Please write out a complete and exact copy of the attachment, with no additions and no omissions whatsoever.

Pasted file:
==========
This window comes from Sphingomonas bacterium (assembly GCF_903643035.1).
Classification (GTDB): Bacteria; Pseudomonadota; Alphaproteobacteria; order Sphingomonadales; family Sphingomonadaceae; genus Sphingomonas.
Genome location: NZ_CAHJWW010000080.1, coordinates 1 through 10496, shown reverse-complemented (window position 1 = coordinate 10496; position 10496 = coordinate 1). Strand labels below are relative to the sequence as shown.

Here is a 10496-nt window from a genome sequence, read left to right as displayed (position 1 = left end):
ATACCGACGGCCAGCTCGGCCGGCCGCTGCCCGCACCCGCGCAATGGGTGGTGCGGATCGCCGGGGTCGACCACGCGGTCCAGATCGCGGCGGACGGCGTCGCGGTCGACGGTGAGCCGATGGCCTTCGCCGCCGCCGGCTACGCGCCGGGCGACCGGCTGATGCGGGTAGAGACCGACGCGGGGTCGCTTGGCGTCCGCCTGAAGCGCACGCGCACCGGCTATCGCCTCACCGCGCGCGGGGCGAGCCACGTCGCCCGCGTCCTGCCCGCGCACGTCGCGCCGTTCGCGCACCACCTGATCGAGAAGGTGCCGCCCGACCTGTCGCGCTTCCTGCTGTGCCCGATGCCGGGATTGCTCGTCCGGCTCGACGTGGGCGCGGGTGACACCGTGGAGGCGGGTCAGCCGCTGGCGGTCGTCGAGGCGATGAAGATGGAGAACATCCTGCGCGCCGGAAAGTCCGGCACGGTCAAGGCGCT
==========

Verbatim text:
This window comes from Sphingomonas bacterium (assembly GCF_903643035.1).
Classification (GTDB): Bacteria; Pseudomonadota; Alphaproteobacteria; order Sphingomonadales; family Sphingomonadaceae; genus Sphingomonas.
Genome location: NZ_CAHJWW010000080.1, coordinates 1 through 10496, shown reverse-complemented (window position 1 = coordinate 10496; position 10496 = coordinate 1). Strand labels below are relative to the sequence as shown.

Here is a 10496-nt window from a genome sequence, read left to right as displayed (position 1 = left end):
ATACCGACGGCCAGCTCGGCCGGCCGCTGCCCGCACCCGCGCAATGGGTGGTGCGGATCGCCGGGGTCGACCACGCGGTCCAGATCGCGGCGGACGGCGTCGCGGTCGACGGTGAGCCGATGGCCTTCGCCGCCGCCGGCTACGCGCCGGGCGACCGGCTGATGCGGGTAGAGACCGACGCGGGGTCGCTTGGCGTCCGCCTGAAGCGCACGCGCACCGGCTATCGCCTCACCGCGCGCGGGGCGAGCCACGTCGCCCGCGTCCTGCCCGCGCACGTCGCGCCGTTCGCGCACCACCTGATCGAGAAGGTGCCGCCCGACCTGTCGCGCTTCCTGCTGTGCCCGATGCCGGGATTGCTCGTCCGGCTCGACGTGGGCGCGGGTGACACCGTGGAGGCGGGTCAGCCGCTGGCGGTCGTCGAGGCGATGAAGATGGAGAACATCCTGCGCGCCGGAAAGTCCGGCACGGTCAAGGCGCT